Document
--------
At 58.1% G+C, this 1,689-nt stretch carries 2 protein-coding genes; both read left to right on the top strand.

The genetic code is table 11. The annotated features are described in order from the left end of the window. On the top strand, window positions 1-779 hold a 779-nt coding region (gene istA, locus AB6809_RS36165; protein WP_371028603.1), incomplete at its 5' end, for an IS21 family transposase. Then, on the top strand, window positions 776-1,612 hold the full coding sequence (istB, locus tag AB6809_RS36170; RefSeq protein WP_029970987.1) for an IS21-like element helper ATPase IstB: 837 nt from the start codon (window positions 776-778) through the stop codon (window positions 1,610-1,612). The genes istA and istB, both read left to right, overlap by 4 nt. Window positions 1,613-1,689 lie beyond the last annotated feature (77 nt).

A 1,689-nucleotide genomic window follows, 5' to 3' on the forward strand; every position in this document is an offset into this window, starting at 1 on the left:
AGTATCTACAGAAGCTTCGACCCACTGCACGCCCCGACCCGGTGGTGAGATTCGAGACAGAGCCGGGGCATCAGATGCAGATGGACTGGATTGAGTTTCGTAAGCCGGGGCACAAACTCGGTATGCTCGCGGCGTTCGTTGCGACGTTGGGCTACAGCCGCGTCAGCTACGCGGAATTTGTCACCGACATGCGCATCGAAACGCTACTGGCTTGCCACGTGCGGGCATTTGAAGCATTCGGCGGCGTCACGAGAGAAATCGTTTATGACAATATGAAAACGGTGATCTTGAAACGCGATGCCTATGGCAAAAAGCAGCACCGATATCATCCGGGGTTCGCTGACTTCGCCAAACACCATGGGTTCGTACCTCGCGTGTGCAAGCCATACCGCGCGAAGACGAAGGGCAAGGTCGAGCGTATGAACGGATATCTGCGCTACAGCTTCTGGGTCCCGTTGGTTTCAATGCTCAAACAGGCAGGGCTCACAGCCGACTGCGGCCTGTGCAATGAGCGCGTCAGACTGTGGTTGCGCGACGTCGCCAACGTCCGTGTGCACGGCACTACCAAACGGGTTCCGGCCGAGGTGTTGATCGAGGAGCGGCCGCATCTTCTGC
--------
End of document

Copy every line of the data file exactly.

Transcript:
At 58.1% G+C, this 1,689-nt stretch carries 2 protein-coding genes; both read left to right on the top strand.

The genetic code is table 11. The annotated features are described in order from the left end of the window. On the top strand, window positions 1-779 hold a 779-nt coding region (gene istA, locus AB6809_RS36165; protein WP_371028603.1), incomplete at its 5' end, for an IS21 family transposase. Then, on the top strand, window positions 776-1,612 hold the full coding sequence (istB, locus tag AB6809_RS36170; RefSeq protein WP_029970987.1) for an IS21-like element helper ATPase IstB: 837 nt from the start codon (window positions 776-778) through the stop codon (window positions 1,610-1,612). The genes istA and istB, both read left to right, overlap by 4 nt. Window positions 1,613-1,689 lie beyond the last annotated feature (77 nt).

A 1,689-nucleotide genomic window follows, 5' to 3' on the forward strand; every position in this document is an offset into this window, starting at 1 on the left:
AGTATCTACAGAAGCTTCGACCCACTGCACGCCCCGACCCGGTGGTGAGATTCGAGACAGAGCCGGGGCATCAGATGCAGATGGACTGGATTGAGTTTCGTAAGCCGGGGCACAAACTCGGTATGCTCGCGGCGTTCGTTGCGACGTTGGGCTACAGCCGCGTCAGCTACGCGGAATTTGTCACCGACATGCGCATCGAAACGCTACTGGCTTGCCACGTGCGGGCATTTGAAGCATTCGGCGGCGTCACGAGAGAAATCGTTTATGACAATATGAAAACGGTGATCTTGAAACGCGATGCCTATGGCAAAAAGCAGCACCGATATCATCCGGGGTTCGCTGACTTCGCCAAACACCATGGGTTCGTACCTCGCGTGTGCAAGCCATACCGCGCGAAGACGAAGGGCAAGGTCGAGCGTATGAACGGATATCTGCGCTACAGCTTCTGGGTCCCGTTGGTTTCAATGCTCAAACAGGCAGGGCTCACAGCCGACTGCGGCCTGTGCAATGAGCGCGTCAGACTGTGGTTGCGCGACGTCGCCAACGTCCGTGTGCACGGCACTACCAAACGGGTTCCGGCCGAGGTGTTGATCGAGGAGCGGCCGCATCTTCTGC